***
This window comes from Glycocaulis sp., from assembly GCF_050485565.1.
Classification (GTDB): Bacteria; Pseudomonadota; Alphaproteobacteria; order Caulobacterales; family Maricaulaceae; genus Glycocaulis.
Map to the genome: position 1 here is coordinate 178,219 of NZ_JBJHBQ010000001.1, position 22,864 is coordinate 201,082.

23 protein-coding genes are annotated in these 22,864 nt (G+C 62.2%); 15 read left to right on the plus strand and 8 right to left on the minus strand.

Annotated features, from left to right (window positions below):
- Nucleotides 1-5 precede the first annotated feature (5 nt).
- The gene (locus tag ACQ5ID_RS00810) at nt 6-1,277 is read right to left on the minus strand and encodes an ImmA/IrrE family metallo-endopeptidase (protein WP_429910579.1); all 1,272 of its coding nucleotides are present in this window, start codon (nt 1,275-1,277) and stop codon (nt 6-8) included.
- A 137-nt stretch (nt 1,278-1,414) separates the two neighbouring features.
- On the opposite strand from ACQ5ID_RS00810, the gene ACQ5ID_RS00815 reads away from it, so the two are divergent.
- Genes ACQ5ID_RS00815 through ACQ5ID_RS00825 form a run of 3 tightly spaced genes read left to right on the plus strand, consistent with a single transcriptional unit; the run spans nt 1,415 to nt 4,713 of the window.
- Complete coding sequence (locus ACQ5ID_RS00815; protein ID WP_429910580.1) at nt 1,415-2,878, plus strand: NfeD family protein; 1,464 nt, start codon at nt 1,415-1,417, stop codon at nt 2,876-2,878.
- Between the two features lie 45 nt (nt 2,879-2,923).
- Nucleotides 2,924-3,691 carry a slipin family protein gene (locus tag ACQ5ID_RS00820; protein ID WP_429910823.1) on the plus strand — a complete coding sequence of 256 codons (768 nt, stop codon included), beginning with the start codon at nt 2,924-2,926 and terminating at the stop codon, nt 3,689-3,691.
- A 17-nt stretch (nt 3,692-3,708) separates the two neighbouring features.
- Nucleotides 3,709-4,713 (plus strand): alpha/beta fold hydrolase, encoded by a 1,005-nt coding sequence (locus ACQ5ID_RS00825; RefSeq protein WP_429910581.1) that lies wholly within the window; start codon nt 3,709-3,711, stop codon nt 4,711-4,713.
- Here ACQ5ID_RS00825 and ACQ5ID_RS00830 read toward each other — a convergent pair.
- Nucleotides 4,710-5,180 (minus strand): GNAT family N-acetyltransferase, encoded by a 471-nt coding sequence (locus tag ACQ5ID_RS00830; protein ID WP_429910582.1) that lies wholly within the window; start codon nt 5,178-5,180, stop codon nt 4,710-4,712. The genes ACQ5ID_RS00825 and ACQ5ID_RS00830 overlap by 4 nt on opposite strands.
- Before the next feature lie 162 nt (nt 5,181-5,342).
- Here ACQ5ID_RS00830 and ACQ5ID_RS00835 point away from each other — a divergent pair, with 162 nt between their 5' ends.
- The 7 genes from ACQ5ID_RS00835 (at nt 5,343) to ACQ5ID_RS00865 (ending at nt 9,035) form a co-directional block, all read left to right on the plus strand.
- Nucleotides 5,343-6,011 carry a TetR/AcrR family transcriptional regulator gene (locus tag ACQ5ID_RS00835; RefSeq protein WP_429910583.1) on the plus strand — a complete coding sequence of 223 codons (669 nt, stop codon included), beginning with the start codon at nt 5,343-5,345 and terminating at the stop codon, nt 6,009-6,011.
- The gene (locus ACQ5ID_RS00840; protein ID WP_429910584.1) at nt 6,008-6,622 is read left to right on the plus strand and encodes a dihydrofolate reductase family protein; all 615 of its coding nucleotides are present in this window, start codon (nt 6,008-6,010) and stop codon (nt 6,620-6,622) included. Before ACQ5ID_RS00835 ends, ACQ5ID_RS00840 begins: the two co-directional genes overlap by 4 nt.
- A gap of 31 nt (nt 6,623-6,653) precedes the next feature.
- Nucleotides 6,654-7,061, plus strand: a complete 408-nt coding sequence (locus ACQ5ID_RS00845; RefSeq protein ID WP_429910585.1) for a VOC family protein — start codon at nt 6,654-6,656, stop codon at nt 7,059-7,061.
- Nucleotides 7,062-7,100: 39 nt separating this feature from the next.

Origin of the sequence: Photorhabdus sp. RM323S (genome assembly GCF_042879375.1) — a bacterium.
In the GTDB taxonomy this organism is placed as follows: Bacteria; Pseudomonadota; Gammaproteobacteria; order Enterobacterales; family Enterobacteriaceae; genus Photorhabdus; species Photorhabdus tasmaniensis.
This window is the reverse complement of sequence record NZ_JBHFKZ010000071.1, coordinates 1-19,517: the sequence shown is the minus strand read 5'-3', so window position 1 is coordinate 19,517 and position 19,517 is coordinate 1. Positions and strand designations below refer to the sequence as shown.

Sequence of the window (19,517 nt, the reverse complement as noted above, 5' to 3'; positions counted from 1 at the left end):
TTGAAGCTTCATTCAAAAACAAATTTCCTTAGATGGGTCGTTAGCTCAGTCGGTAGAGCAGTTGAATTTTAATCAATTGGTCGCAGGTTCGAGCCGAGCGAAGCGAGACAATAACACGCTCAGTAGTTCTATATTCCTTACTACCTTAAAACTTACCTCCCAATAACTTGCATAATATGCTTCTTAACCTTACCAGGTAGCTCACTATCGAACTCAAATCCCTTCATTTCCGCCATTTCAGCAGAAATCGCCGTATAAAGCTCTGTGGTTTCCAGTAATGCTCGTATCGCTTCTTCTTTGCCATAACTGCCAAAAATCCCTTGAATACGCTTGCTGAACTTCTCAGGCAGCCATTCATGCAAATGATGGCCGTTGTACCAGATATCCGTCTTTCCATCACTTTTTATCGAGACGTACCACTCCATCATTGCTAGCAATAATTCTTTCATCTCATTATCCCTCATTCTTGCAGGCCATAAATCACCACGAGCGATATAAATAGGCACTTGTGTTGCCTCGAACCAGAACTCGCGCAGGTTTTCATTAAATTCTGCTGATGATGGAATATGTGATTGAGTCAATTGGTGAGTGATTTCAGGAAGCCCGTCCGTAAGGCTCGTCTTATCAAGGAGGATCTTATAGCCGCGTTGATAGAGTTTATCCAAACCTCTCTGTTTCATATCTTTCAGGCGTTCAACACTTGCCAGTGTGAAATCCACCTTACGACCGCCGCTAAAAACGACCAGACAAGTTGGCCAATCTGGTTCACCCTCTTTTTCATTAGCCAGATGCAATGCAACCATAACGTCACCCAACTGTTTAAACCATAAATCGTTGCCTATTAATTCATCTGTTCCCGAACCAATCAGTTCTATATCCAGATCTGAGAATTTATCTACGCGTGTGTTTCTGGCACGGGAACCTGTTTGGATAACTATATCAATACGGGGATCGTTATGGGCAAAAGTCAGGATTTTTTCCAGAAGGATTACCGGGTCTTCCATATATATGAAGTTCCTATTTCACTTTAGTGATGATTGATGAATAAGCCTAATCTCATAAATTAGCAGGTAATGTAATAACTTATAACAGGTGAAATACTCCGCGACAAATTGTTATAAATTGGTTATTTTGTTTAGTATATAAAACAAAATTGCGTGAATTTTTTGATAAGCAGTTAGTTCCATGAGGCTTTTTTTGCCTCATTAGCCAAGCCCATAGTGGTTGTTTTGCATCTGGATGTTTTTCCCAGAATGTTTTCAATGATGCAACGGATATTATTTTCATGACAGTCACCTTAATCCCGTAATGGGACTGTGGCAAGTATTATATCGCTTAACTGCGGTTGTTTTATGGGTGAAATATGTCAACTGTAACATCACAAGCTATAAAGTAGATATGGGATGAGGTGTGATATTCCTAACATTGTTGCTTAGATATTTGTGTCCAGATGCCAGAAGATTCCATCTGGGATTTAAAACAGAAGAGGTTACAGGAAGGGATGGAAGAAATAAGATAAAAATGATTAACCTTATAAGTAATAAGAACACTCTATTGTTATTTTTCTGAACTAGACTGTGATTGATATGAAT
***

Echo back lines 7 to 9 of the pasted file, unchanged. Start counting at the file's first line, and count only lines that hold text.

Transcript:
- The gene (locus tag ACQ5ID_RS00810) at nt 6-1,277 is read right to left on the minus strand and encodes an ImmA/IrrE family metallo-endopeptidase (protein WP_429910579.1); all 1,272 of its coding nucleotides are present in this window, start codon (nt 1,275-1,277) and stop codon (nt 6-8) included.
- A 137-nt stretch (nt 1,278-1,414) separates the two neighbouring features.
- On the opposite strand from ACQ5ID_RS00810, the gene ACQ5ID_RS00815 reads away from it, so the two are divergent.